COLOGNE, Germany – Germany is one step closer to getting its own version of a Defense Advanced Research Projects Agency, as officials here seek to bolster the country's cybersecurity posture.
The Cabinet of Chancellor Angela Merkel this week approved the new organization, to be headed jointly by the Defense and Interior ministries. The outfit is slated to get a budget of €200 million ($230 million) between 2019 and 2022. The new “Agency for Innovation in Cybersecurity” will eventually have 100 employees.
The German parliament, the Bundestag, will debate the proposal in the upcoming months. Once the funding is cleared, analysts will begin their work in earnest next year.
While the Pentagon's DARPA served as a model in creating the new organization, the American agency's funding and personnel commitment dwarfs that of new German effort. But the move is still a major step forward here because it shows a political commitment to cyberspace in the context of defense and security that officials said was previously lacking.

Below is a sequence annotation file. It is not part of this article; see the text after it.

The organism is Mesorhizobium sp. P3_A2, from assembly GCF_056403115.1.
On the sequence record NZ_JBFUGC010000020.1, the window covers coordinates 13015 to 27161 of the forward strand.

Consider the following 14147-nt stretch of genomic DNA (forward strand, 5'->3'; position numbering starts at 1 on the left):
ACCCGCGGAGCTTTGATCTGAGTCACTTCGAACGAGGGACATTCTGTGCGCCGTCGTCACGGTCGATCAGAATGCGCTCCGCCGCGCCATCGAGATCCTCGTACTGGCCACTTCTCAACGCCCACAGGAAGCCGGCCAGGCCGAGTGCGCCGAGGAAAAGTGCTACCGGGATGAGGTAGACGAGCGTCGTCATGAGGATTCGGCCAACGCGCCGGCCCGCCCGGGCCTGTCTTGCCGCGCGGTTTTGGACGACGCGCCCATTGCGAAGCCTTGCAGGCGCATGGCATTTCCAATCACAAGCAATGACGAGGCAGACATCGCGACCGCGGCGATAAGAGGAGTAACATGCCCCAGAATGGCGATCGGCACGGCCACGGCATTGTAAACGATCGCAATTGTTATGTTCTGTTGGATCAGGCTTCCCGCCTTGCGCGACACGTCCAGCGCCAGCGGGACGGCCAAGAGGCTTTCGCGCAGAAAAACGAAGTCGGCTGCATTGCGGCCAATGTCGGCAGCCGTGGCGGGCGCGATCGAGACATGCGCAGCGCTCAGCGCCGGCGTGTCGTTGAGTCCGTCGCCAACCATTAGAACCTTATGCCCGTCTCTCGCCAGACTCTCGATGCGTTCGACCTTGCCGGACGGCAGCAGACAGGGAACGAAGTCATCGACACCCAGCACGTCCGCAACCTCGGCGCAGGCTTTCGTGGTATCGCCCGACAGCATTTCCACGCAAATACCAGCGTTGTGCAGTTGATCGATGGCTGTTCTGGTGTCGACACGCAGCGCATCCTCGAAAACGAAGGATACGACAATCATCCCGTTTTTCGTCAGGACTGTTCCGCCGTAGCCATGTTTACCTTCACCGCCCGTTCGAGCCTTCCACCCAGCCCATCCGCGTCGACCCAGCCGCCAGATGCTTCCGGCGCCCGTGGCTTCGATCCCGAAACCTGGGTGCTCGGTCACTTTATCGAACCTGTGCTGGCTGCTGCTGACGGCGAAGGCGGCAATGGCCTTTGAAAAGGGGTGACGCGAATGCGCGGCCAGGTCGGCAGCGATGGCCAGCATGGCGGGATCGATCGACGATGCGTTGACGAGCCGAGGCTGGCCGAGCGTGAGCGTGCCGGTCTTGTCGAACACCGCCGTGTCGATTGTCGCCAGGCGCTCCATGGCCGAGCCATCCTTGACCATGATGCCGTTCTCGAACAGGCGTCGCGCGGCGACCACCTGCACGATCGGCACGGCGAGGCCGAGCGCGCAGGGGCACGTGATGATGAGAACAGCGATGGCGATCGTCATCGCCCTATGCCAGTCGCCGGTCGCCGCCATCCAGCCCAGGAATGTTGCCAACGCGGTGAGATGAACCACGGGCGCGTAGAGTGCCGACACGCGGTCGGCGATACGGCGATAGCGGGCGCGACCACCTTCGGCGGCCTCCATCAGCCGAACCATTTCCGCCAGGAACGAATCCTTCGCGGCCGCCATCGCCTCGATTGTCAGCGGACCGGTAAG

Notably, one of the explicit goals is to speed up the acquisition cycle for cybersecurity technology. That puts Germany in the same boat as many governments around the world, where officials have found themselves perennially lagging behind sophisticated attack schemes employed by hackers.
“The existing government processes pertaining to research are too slow,” said Defense Minister Ursula von der Leyen. “We have to be at least as quick and as well equipped as the perpetrators.”
The idea is for the new agency to inject venture capital into promising research ideas in the hope of nurturing those projects that will give the military and security forces a leg up. That approach, said von der Leyen, would require “courage” and a willingness by the public to absorb financial losses in those cases where ideas fail to bear fruit.
Critics here fear that the new agency carries the allure of focusing too much on offensive cyber operations at a time when the country’s defense posture needs patching.